Amelia Boynton Biography, Life, Interesting Facts
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The civil rights activist, Amelia Boynton, is remembered for her leadership in the American Civil Rights Movement. She championed for African Americans to be given equal voting rights. In one instant, the activist was brutally beaten for leading the 1965 civil rights march.
Amelia Boynton was born on 18th August 1911 in Savannah Georgia. Her parents Anna Eliza and George were both African Americans.
Together with her ten siblings, going to church was paramount for them. Her parents believed that education was the only gateway to a successful life.
After completing her primary level education, Amelia Boynton enrolled in Georgia State Industrial College. She later transferred to Tuskegee Institute. In 1927, she graduated with an Economics degree from Tuskegee University. She proceeded to Tennessee State University where she did Education.
She had a short stint as a teacher at Georgia, Boynton. She later found a job as an agent in the US Agricultural Department in Selma, Alabama.
Civil rights activist
While in Georgia, Amelia Boynton taught the county's rural population on subjects like food processing, nutrition, agriculture, and healthcare. She met Samuel William Boynton, who later became her husband during her time at SEMA.
Despite the difficulty for people of color to cast a vote, Amelia registered as a voter in 1934. Both Amelia and her husband were passionate about seeing that the African Americans were given voting rights.
One of her sons Samuel was once arrested for trespass. He had attempted to buy food in a white restaurant. The boy pleaded guilty of the act and faced a jail term. The Supreme Court, however, overturned the decision.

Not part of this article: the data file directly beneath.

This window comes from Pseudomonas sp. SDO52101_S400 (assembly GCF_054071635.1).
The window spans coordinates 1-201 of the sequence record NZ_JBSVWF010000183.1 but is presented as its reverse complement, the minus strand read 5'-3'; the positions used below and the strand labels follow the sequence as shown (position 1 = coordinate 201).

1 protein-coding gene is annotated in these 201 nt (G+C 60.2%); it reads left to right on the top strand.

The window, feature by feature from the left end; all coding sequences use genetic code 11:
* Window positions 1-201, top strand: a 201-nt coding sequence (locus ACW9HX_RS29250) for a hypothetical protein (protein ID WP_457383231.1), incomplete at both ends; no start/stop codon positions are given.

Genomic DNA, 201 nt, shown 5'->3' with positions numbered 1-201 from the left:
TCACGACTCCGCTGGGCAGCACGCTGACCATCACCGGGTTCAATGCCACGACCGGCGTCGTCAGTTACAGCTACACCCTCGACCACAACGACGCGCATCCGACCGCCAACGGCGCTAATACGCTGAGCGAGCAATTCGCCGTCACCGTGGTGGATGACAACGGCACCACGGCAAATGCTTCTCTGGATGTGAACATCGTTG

The death of Samuel fueled the Activism Rights Movement. Amelia's home became the meeting point and the center of a strategy for the activist. She became the first black to run for the congressional seat in 1964 in Alabama. Also, she was the first woman of any race to run under the Democratic Party ticket.
Amelia Boynton led an event named the 'Bloody Sunday' in 1965; she organized a march to Montgomery. The demonstration was led by John Lewis. The local police stopped the demonstrators. After several defiances, the demonstrators were severely beaten.
During the scuffle, Amelia lost consciousness as a result police beating. A picture of her lying unconscious circulated the world. Another march followed two days later. It was led by Martin Luther King Junior. The third march finally reached Montgomery on 24th March.
A vast crowd totaling around 25000 participated in the 3rd march. The third march became an opinion shaper across America. The much-awaited Voting Rights Act was finally given assent by the President in 1965. Amelia was made the chief guest of the event.
Amelia and Samuel William Boynton married in 1936. The couple had two sons, Bruce Carver Boynton, and Bill Jr. together.
After the death of her first husband, she remarried in 1969 to Bob W. Billups, a musician. Her husband, however, died in a boat accident in 1973.
She married James Robinson, her former classmate in 1976. James however, died in 1988.
In her capacity as the Vice President of Schiller Institute, Amelia Boynton visited various European countries. She toured Denmark, Sweden, Germany, France, and Italy.
Due to her age, she retired from Schiller Institute in 2009. She later returned to her hometown at the age of 99, to give a speech at Savannah State University.
Awards and legacy
Amelia Boynton received the Martin Luther King, Jr. Freedom Medal in 1990. In her honor, Selma City Council renamed a number of its streets Boynton Street.
Amelia Boynton Robinson died Montgomery, Alabama on 26th August 2015. Her death came eight days after her 104th birthday celebration.